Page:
Honoring Roland Reiss

I have written a good deal about my friend Roland Reiss over the years. He has made a remarkable contribution to the rich and constantly growing heritage of contemporary art in Southern California as one of a handful of artists whose work successfully extends beyond the studio into the academic realm. In this part of the world I can think only of John Baldessari, whose legendary tenure at CalArts has been as widely influential as Roland's at Claremont Graduate School (now University). Retired from teaching, Roland is now an Emeritus professor of the Art Department, and last Saturday there was a luncheon at the CGU President's residence to celebrate a new Endowed Chair in Painting in his name. Among the guests assembled to celebrate his career were not only CGU board members, administrators and colleagues, but numerous of his former students who have established their own careers throughout the country.

It was a notable occasion, accompanied by no less than four concurrent exhibitions in the area acknowledging the breadth and depth--and indeed the diversity--of Roland's contribution. At the CGU galleries, a selection of his most recent paintings is on show in the main gallery, along with a three-dimensional installation work in the adjacent "Projects" gallery. The paintings, exhibited under the title "Flora: Recent Paintings," could as well have been called "The Defiance of Beauty." It is daring indeed for a contemporary artist to paint large canvases whose dominating foreground image is a bouquet of decorative, exquisitely painted flowers--not to mention the occasional brightly colored butterfly! Yet these paintings bring together many of the themes that Roland has addressed in the course of decades of work. In the background, like fading but persistent memories behind those great bouquets, we find subtle areas of geometric abstraction and linear, architectural planes, along with the silhouettes of miniaturized images of cityscapes and other vestiges of our contemporary civilization. (You'll need to look pretty closely here to see them...)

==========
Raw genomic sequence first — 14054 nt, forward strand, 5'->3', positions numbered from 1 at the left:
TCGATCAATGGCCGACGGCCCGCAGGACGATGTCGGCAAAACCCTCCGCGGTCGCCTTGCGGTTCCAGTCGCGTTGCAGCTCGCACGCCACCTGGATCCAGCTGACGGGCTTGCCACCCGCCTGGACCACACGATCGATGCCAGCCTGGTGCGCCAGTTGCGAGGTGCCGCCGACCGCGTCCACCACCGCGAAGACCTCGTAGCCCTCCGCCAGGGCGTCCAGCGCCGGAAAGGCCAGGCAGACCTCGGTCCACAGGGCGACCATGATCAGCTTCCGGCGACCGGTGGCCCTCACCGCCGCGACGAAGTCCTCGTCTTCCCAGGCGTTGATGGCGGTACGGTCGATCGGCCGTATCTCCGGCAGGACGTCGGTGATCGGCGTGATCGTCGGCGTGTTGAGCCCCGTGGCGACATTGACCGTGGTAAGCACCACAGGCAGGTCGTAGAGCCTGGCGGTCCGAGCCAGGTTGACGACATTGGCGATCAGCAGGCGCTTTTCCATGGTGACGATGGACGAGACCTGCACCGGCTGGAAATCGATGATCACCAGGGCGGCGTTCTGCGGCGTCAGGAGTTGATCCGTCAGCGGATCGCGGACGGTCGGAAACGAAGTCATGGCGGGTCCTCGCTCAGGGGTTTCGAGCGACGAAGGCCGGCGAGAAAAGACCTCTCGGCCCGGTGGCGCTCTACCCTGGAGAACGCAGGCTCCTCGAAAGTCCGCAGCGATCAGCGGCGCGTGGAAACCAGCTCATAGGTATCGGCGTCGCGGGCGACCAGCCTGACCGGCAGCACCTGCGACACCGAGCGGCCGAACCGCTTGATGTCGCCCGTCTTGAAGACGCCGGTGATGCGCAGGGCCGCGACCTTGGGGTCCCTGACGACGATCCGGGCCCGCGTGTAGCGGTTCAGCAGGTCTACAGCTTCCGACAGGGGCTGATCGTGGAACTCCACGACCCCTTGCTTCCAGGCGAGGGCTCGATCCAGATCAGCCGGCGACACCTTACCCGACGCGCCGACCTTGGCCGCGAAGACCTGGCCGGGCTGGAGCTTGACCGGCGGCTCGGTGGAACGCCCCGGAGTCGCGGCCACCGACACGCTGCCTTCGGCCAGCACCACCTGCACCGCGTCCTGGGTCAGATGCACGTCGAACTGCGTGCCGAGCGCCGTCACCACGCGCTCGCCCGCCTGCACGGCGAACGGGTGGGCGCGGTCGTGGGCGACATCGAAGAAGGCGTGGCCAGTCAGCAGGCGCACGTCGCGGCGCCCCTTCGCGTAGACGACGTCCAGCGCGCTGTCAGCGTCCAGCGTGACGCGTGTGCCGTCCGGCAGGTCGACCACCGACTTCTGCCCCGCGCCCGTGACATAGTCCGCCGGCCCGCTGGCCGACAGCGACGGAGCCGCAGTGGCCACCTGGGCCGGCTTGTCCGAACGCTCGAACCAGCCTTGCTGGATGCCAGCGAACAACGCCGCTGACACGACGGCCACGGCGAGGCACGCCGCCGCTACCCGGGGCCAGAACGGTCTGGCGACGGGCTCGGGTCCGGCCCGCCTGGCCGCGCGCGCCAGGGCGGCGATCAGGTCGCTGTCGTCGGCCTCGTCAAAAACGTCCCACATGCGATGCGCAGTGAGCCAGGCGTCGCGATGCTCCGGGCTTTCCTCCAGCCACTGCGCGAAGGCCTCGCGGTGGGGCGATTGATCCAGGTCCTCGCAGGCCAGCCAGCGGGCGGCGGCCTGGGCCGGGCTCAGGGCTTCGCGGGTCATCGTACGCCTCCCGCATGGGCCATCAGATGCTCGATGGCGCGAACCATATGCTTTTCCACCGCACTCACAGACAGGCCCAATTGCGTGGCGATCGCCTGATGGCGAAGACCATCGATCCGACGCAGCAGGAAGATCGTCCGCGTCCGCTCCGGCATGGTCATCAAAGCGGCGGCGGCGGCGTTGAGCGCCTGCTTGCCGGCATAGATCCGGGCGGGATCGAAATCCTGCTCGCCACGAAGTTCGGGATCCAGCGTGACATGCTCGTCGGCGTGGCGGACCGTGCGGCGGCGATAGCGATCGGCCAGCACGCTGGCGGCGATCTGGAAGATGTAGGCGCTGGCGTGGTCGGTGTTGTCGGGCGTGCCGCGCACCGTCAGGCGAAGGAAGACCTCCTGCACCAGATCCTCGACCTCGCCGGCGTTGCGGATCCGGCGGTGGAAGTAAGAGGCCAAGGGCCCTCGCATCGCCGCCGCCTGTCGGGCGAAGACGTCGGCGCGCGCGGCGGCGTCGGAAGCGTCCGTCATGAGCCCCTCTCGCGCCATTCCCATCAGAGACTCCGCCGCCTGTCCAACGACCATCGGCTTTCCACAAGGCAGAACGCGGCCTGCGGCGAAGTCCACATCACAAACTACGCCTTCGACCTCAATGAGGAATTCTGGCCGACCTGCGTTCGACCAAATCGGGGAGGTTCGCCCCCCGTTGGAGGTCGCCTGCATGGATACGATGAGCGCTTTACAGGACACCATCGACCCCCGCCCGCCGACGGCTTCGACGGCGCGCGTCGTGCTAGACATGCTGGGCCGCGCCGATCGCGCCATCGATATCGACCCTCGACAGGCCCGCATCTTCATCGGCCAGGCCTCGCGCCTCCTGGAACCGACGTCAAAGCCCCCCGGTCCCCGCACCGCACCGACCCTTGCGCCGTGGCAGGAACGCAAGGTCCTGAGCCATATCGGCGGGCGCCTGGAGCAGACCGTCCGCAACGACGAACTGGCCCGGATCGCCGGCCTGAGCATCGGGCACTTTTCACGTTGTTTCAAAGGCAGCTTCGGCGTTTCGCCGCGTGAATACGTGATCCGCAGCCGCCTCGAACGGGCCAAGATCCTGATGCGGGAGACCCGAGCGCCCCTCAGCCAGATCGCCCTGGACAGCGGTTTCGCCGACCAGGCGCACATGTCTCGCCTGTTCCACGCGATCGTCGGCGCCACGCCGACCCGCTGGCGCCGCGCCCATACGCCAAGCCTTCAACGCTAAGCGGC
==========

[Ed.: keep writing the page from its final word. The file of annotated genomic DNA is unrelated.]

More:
(All images in this post thanks to the respective galleries)
These are bravura performances by a painter of profound experience and skills acquired over decades of commitment to his art. The paintings are at once powerfully eloquent and moving. It's as though the artist were vigorously asserting the primacy of nature--and of natural beauty--over everything that man has wrought in the past century, from artifact to technology, to institutions and systems of all kinds--all of which fades into a neutral, barely distinguishable background. Except... for the irony that the flowers themselves are rendered in a way that leaves the viewer unsure whether they too are "natural" or "artificial." It seem to me that Reiss is inviting our minds to play with the increasingly blurred distinction between the two.
This play is underscored by the installation in the Projects gallery, "A Garden for Sally..."
In this provocative challenge to our assumptions about art (these are fake flowers, right? Are they, then, Roland's "art"?) and nature (these flowers are fake, right? Don't we despise fake flowers? And how can they be beautiful?) Roland sets up row upon row of fake flowers, a veritable carpet of artifacts which is surprisingly beautiful, even moving. It triggers a good deal of reflection on the way in which we use flowers--those little stands are on sale at Forest Lawn, right? They belong on grave sites?--and our culture's eagerness to replace nature with its own dubious creations. Confronting us with what most of us believe to be kitsch, Roland invites us to meditate on the ways in which the structures created by the artist can transform the way we see things.